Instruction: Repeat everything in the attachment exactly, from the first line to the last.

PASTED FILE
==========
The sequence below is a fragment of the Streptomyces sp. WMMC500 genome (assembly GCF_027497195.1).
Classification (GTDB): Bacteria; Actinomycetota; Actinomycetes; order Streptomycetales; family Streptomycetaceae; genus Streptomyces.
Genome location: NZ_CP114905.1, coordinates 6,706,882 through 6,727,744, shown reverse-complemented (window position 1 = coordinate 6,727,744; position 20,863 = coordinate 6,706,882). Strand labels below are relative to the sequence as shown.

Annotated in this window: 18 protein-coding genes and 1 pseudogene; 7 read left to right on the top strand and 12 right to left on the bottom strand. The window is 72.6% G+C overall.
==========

The sequence below is a fragment of the Streptomyces sp. WMMC500 genome (assembly GCF_027497195.1).
Classification (GTDB): Bacteria; Actinomycetota; Actinomycetes; order Streptomycetales; family Streptomycetaceae; genus Streptomyces.
Genome location: NZ_CP114905.1, coordinates 6,706,882 through 6,727,744, shown reverse-complemented (window position 1 = coordinate 6,727,744; position 20,863 = coordinate 6,706,882). Strand labels below are relative to the sequence as shown.

Annotated in this window: 18 protein-coding genes and 1 pseudogene; 7 read left to right on the top strand and 12 right to left on the bottom strand. The window is 72.6% G+C overall.